Modern graphics card designs make use of several advanced hardware and software facing algorithms in an effort to hit an optimal balance between performance, acoustics, voltage, power and heat output. Traditionally this leads to maximized clock speeds within a given set of parameters. Conversely, if one of those last two metrics (those being heat and power consumption) steps into the equation in a negative manner it is quite likely that voltages and resulting core clocks will be reduced to insure the GPU remains within design specifications. We’ve seen this happen quite aggressively on some AMD cards while NVIDIA’s reference cards also tend to fluctuate their frequencies. To be clear, this is a feature by design rather than a problem in most situations.

In many cases clock speeds won’t be touched until the card in question reaches a preset temperature, whereupon the software and onboard hardware will work in tandem to carefully regulate other areas such as fan speeds and voltages to insure maximum frequency output without an overly loud fan. Since this algorithm typically doesn’t kick into full force in the first few minutes of gaming, the “true” performance of many graphics cards won’t be realized through a typical 1-3 minute benchmarking run. Hence why we use a 10-minute warm up period before all of our benchmarks.

The TITAN X is obviously a massively powerful card but it also boasts a TDP of about 250W. That means it outputs a massive amount of heat despite using the same heatsink as the much more efficient GTX 1080. Does this spell trouble? Let’s find out.


Temperatures actually start off quite well and remain below the 85°C mark throughout the test with very little movement. However, as we have seen in the past, NVIDIA’s Boost algorithms are meant to effectively balance power consumption, temperatures, fan speeds and frequencies in an effort to achieve optimal overall performance. That means one or more of those elements are about to be sacrificed to insure that 84°C is maintained.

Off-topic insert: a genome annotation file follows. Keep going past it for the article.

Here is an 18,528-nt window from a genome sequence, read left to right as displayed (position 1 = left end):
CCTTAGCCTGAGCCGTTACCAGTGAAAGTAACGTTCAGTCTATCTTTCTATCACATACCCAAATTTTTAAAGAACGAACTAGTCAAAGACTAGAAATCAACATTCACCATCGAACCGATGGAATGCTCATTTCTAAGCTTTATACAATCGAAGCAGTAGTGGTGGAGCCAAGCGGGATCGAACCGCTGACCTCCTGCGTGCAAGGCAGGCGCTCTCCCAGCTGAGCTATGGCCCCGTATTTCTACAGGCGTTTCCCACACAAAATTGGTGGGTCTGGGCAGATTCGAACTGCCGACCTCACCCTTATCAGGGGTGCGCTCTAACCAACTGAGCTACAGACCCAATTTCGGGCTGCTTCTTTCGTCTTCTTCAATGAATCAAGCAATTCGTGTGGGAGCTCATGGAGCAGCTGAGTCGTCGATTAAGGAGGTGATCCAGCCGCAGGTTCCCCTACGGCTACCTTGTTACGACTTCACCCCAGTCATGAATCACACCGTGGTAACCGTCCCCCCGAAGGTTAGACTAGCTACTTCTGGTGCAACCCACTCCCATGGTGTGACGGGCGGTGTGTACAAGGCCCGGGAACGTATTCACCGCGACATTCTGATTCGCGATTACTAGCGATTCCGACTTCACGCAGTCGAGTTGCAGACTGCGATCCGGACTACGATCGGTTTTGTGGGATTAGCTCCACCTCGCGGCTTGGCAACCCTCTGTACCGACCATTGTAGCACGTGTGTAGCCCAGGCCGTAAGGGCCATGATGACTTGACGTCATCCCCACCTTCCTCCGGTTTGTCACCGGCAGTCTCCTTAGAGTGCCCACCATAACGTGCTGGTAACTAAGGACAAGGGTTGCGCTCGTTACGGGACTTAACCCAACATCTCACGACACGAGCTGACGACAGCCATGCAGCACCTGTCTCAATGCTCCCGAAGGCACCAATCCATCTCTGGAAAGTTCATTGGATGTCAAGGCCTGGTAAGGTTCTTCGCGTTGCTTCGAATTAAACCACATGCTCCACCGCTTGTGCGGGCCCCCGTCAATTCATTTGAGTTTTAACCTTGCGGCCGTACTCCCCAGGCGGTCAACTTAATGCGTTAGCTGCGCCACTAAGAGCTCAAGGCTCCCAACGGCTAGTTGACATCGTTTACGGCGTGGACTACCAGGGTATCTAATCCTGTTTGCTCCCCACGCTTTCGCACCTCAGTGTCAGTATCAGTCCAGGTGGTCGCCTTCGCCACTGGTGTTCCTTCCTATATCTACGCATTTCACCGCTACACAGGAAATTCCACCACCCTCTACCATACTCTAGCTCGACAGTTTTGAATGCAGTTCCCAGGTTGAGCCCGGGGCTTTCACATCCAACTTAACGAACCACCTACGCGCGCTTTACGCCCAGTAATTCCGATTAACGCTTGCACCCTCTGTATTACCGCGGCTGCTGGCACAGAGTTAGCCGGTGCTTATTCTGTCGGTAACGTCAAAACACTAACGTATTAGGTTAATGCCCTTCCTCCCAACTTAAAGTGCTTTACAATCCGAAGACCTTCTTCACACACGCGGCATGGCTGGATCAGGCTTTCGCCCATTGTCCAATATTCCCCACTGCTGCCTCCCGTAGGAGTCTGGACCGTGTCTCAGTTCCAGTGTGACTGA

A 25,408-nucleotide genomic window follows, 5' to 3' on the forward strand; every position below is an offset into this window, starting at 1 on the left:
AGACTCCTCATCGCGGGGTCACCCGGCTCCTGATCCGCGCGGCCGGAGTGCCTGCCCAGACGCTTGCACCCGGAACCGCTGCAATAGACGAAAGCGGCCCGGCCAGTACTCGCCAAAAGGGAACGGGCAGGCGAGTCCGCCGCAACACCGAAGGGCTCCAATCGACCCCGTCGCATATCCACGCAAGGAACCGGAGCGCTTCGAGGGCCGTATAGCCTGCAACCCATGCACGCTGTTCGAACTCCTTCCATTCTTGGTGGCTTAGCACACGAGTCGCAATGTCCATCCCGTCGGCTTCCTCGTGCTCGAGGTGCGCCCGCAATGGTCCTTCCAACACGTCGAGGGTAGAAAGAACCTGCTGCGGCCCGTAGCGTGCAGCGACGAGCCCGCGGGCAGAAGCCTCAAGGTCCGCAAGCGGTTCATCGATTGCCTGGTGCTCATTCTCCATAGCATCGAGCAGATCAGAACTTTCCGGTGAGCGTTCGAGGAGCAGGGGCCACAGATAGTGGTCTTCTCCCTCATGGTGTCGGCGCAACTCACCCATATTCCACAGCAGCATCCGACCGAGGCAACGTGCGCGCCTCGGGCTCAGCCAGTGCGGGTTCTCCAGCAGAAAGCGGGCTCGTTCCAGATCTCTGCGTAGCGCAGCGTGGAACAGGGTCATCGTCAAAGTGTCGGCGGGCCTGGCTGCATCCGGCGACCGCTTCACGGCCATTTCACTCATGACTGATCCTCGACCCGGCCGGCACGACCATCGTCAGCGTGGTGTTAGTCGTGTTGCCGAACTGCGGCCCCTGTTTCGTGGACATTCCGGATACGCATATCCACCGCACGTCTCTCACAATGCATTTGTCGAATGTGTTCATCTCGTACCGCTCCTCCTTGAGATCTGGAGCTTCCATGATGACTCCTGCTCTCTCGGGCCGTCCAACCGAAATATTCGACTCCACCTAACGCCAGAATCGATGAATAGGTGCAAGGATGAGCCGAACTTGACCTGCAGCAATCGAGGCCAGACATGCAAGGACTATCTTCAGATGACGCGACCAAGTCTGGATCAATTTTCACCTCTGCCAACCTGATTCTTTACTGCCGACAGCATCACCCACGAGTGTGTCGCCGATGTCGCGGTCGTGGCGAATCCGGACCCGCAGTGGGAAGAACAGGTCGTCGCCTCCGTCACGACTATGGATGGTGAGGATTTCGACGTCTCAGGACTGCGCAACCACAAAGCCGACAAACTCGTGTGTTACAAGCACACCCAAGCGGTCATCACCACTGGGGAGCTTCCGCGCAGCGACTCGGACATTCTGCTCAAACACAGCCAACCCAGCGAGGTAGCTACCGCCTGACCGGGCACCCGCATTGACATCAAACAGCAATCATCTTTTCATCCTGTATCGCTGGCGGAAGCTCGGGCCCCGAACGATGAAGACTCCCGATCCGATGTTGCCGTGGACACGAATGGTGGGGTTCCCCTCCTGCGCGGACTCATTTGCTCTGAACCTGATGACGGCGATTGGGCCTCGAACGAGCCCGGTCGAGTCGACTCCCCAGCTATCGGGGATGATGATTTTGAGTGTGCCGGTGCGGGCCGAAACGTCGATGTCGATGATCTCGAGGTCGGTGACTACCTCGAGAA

The first sacrificial lamb is obviously fan speeds and acoustics (more about the noise output on the next page!) since the TITAN X’s rotational speeds beat every other reference design we’ve seen during this generation. With that being said, the difference of about 500RPMs isn’t all that much considering what’s at play here.


NVIDIA claims the TITAN X has a Base and Boost clock of 1417MHz and 1531MHz respectively. Even when running at full tilt our sample was still able to hit about 1600MHz even after hours of gameplay. While performance is indeed sacrificed to insure normal operating parameters can be maintained, it’s hard to complain about what’s happening here. I can only imagine what this card would perform like when put under water.


Raw and unadulterated framerates are the name of the game but due to the slight dips in frequency from the beginning to the end of testing, performance isn’t quite maintained. It does however highlight exactly why we insure that every test is done after a brief warm-up period.
 

SKYMTL

HardwareCanuck Review Editor
Staff member
Joined
Feb 26, 2007
Messages
12,861
Location
Montreal
Thermal Imaging / Acoustics & Power Consumption

Thermal Imaging



There are no extreme areas of concern on the TITAN X when it comes to thermals but, due to the high heat output, there are several surfaces that do get quite warm. I’d recommend letting the card cool down for a few minutes after an extended gaming session before handling it.


Acoustical Testing